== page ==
Winter is a wonderful time of year full of snow, hot chocolate and snuggles under a blanket with the ones you love most. But, unfortunately, it also brings many dangers and challenges that only come during this time of year. It is important you prepare your family in case winter brings unsafe conditions to your home and surroundings.
Prepare your vehicles
You never know when you could be stranded in your vehicle for extended periods of time. When this type of situation presents itself, it is important you are prepared. During the winter months, keep an emergency kit in your car. Fill this kit with the basic tools you need such as a first aid kit, shovel, window scraper, and even kitty litter or sand to help you gain traction if you ever find yourself stuck. If you have small children, make sure you have plenty of diapers and food available. Activities to keep them busy are also a must, such as coloring books or toys, because they will not fully understand why they are trapped inside the vehicle.
Additional items to keep in your car are extra pairs of warm clothing for all of your family members. We keep items such as extra pairs of socks, gloves and mittens in our vehicles. You will also want plenty of blankets to keep you warm because you will not want to run your vehicle due to carbon monoxide poisoning if you are stranded.
Stock your homes
When large snowstorms or ice storms affect your home, you may not be able to run to the store to pick up a few items. During the winter months, you need to make sure you have at least a week’s worth of all necessities. If you have young children, this includes baby formula, food, diapers and wipes. Make sure you have enough food to last an entire week with other necessities such as toilet paper, toothpaste and deodorant.
You also will want to ensure you have items prepared in case of a power outage. Make sure food is available that doesn’t require electricity or heat to cook. This can include granola bars, bread, peanut butter, cereal, etc. Furthermore, make sure you have enough light for each family member, blankets, batteries and warm clothing.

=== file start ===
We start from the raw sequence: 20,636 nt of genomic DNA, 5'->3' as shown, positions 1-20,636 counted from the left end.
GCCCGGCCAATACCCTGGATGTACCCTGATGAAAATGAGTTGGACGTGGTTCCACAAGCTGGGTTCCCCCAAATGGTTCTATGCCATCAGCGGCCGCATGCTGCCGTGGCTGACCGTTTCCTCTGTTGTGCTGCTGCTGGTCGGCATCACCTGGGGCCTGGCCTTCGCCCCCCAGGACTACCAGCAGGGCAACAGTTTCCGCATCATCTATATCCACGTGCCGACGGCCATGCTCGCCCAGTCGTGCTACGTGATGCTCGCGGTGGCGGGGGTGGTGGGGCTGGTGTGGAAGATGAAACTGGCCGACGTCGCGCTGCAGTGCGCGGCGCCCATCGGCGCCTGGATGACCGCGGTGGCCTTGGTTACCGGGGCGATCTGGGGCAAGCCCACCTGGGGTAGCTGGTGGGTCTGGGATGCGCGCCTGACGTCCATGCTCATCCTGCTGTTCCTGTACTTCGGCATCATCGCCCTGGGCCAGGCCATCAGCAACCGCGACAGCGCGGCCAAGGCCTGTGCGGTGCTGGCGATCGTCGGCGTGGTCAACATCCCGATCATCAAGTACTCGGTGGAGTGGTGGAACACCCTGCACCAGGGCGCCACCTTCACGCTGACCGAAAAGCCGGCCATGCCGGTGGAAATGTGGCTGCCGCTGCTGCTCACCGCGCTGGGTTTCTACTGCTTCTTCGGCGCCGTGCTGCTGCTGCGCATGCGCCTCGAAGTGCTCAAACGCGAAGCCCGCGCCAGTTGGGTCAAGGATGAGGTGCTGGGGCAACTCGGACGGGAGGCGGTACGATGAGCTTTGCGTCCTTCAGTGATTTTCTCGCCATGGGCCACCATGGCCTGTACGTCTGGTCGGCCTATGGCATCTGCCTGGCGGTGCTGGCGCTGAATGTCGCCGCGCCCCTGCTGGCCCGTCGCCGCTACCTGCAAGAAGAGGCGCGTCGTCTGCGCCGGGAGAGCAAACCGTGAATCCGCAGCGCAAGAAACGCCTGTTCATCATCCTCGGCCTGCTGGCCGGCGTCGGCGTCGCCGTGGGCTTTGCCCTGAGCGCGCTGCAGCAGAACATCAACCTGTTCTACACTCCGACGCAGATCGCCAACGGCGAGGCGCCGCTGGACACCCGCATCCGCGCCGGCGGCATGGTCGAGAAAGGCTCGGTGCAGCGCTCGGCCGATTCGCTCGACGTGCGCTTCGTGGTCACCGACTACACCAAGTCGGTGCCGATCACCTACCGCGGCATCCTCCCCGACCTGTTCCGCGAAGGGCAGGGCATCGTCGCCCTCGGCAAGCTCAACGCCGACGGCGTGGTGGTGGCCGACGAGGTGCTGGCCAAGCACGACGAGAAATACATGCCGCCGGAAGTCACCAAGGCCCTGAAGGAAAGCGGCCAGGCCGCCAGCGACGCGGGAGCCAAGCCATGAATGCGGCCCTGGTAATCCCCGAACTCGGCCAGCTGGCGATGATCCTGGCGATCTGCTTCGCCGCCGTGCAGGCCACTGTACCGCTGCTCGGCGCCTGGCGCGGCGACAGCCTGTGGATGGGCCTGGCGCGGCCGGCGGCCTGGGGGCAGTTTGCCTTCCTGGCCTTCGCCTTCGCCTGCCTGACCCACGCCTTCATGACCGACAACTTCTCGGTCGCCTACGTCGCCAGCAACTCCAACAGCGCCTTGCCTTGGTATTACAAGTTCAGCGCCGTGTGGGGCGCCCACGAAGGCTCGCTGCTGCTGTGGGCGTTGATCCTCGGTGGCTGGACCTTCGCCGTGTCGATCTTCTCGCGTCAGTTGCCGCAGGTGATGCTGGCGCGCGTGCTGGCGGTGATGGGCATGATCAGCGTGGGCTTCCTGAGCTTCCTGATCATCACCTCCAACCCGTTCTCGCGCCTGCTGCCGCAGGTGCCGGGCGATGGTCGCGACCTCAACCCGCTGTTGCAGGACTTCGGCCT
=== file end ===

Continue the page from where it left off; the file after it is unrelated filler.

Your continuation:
Learn how to drive in undesirable conditions
Hundreds of vehicle accidents can occur during one snowstorm. It is important that, if you must travel, you are prepared to safely drive in the winter conditions. If you are uncomfortable driving in the snow, ask an experienced and knowledgeable driver to take you out during a snowstorm. Practice is the best way to feel comfortable driving in those unwanted conditions. Also, be cautious of other drivers. Many drivers feel confident in the snow, but they do not actually know what they are doing. You may be smart on the roads, but the drivers nearby may be the biggest concern.
The Centers for Disease Control and Prevention (CDC) warn against the dangers of carbon monoxide poisoning. Many individuals use generators, gas grills and other items to cook or heat their homes, especially during a power outage. The CDC warns against these practices. They urge people to keep grills, camp stoves and generators out of the house and advise to place generators at least 20 feet from the house. Always keep a working carbon monoxide detector in your home. Check the detector every few months to ensure it is working correctly. If the alarm ever sounds, it is important you immediately leave your home and call 9-1-1.
Be flexible with your travel plans
By paying close attention to weather reports, you can anticipate when a winter storm may hit. Unfortunately, many individuals who have travel plans may disregard any storm warning and venture through the storm. Before embarking on a trip, check for any winter storm advisories. Be willing to change your plans if needed and leave a few days earlier or later than planned to avoid risking the lives of your family.
Winter storms can be fatal if you are not fully prepared. They can have lasting consequences, which is why it is so important to take the time to prepare yourself and your family from any winter danger.
Courtnie is an editor for FamilyShare.com and has a degree in journalism. She has a slight obsession with running, newspapers and large fuzzy blankets. She currently lives in Idaho with her husband and two sons.